How many small producers are changing Argentine wines?

This represents 26.7% growth from 2019, with Argentina being one of only four countries with volume growth, followed by Italy, New Zealand and Portugal, making it the 10th largest wine exporter and the world’s fifth largest country for wine production.

Big wineries manage most of the exports, but smaller producers produce around 100,000 bottles each year, often fewer where Argentina’s creative power is really showing.

While the 2000s in Argentina were marked by large wineries and the growing influence of international winemakers and consultants such as Michelle Roland and Paul Hobbes, the small producer movement in Argentina began in 2010.

“What’s happening now is that big wineries like Catena and Zuccardi make small batches and act like small wineries, but they produce really interesting things,” said Hans Winding-Deers, owner of Bodega Noemia in Patagonia.

“At the same time, many winemakers and agronomists are creating their own characteristics and making a lot of noise because what small producers are doing is changing the image of the Malbec ocean, showing that Argentina has a diverse climate and region, and with some of the best wines in the world.”

Of the 900 wineries in Argentina, about two-thirds are small and run by only a handful of employees. Winemakers work to diversify Malbec by seeking out new terroirs, experimenting with new (and old) grape varieties, and stimulating wineries to innovate.

Estella Perinetti worked for Catena for two decades before starting her own boutique label Las Estelas, which makes wine from grapes grown on her family’s El Peral vineyard in the Uco Valley. Meanwhile, Oenologist Maria Jimena Lopez worked for Bodega Norton before creating her own Graffito label which produces Malbec and Cabernet Franc wines in Perdriere, Mendoza.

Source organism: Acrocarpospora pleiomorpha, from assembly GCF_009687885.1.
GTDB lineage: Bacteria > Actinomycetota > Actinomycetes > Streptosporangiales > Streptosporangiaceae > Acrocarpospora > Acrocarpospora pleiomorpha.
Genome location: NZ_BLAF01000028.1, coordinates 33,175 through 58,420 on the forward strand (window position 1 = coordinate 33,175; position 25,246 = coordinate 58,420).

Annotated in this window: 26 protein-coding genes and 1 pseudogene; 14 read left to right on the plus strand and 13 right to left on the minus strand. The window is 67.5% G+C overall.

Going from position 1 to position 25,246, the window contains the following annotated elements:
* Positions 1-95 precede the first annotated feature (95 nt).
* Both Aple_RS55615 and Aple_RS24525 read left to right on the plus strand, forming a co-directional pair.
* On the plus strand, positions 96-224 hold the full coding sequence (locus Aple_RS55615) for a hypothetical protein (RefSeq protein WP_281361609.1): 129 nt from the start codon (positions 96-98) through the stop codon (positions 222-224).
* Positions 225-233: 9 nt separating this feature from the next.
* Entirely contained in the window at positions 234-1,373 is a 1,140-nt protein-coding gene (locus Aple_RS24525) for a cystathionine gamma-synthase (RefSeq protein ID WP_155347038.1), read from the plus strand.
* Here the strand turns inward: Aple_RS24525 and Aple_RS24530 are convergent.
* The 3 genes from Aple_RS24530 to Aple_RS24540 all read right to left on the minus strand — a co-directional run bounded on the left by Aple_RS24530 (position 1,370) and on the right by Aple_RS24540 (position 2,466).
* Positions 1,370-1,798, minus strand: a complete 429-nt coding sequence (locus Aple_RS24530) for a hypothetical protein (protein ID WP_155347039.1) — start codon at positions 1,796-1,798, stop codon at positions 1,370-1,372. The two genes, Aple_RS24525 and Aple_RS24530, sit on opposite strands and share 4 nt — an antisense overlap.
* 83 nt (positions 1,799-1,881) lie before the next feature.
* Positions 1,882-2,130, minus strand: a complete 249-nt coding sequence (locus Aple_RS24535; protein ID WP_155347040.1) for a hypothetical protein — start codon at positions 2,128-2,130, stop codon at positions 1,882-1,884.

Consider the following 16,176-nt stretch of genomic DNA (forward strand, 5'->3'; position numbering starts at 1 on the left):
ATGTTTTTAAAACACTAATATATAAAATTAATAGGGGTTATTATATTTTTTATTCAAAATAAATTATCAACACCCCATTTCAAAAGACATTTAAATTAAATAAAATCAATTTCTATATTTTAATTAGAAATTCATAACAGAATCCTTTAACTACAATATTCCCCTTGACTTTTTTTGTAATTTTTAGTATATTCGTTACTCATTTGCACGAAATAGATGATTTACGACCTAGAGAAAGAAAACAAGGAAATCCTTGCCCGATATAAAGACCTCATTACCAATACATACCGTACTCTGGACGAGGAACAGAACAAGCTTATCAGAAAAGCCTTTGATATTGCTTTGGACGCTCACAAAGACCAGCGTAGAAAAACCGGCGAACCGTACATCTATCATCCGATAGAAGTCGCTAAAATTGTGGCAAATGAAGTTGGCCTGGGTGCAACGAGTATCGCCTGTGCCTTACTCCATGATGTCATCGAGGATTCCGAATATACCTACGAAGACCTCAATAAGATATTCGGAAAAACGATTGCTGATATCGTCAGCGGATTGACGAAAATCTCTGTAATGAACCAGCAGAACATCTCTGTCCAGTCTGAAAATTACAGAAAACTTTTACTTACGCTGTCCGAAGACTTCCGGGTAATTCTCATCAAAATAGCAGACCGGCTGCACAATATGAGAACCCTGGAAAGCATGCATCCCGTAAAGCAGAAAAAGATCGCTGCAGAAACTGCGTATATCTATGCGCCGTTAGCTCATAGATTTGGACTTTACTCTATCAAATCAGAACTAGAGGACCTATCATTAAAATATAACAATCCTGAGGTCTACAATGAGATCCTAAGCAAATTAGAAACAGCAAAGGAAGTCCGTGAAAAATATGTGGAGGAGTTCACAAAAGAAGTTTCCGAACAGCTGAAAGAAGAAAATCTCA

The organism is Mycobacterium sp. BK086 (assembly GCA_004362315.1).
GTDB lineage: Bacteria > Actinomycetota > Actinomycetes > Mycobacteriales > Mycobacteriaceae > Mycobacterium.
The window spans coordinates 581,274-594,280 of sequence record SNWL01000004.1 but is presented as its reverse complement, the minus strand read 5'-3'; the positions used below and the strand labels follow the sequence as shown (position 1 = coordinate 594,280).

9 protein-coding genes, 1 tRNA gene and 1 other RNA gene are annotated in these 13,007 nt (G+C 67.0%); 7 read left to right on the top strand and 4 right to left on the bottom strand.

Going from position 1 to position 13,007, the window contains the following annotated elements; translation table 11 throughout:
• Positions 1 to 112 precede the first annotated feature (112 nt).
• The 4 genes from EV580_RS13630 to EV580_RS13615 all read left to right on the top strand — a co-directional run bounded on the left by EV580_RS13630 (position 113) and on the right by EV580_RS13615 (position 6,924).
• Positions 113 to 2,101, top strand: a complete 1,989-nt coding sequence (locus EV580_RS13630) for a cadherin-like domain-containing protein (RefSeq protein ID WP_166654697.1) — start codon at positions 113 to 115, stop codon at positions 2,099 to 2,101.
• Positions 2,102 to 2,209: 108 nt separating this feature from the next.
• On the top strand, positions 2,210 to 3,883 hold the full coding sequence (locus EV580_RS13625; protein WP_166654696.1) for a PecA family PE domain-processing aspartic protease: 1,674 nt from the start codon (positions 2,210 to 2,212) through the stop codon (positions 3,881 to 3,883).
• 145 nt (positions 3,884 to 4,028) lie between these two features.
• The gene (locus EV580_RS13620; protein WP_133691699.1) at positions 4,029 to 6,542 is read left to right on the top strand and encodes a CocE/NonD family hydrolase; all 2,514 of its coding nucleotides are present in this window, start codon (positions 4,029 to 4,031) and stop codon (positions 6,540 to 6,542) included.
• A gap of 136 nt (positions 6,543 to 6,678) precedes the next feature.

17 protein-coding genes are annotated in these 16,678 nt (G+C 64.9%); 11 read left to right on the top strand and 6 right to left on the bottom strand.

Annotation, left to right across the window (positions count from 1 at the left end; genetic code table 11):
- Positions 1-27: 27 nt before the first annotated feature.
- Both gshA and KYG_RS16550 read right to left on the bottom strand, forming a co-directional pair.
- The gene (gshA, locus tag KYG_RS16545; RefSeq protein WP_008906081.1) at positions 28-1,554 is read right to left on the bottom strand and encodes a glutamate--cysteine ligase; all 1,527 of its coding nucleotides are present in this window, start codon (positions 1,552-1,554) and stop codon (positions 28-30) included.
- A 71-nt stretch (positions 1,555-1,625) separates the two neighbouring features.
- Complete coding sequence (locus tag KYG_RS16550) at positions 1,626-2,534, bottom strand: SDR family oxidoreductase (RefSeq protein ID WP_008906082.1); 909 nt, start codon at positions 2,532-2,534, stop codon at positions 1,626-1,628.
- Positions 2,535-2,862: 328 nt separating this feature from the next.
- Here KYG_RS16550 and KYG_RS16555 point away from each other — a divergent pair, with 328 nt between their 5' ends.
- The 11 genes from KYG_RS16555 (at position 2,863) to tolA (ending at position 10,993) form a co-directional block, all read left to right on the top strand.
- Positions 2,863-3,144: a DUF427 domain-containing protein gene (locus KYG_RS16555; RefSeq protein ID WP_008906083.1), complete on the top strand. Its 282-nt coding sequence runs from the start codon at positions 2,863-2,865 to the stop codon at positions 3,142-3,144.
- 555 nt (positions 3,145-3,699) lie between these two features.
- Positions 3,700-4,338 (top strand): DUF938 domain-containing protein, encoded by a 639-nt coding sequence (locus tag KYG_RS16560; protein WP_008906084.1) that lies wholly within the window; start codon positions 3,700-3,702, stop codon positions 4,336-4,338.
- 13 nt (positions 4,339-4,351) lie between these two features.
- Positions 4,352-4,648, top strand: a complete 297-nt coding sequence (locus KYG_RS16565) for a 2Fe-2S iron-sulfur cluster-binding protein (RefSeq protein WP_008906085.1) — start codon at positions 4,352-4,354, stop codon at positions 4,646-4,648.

To survive as a small producer, their wine must first be good and have a strong sense of identity, which makes it one of the most attractive in nature.

Mariana Onofri. Facebook: Onofri Wine
Mariana Onofri is a sommelier and winemaker who launched her own wine brand Onofri Wines in 2014 and produces wines under the labels Alma Gemela and Zenith Nadir. With her husband Adan Giangiulio, she produces wine from old vineyards in Desierto de Laval in northern Mendoza and elsewhere in Los Chacayes, Uco Valley.

“It is the small producers who can violate the rules that the market deems necessary,” said Onofri. “We do what we want, and that’s nice, because there are consumers who are looking for wines that are different, have individuality and express something different. Small producers have shown that we have the potential to produce exceptional wines with individual character. “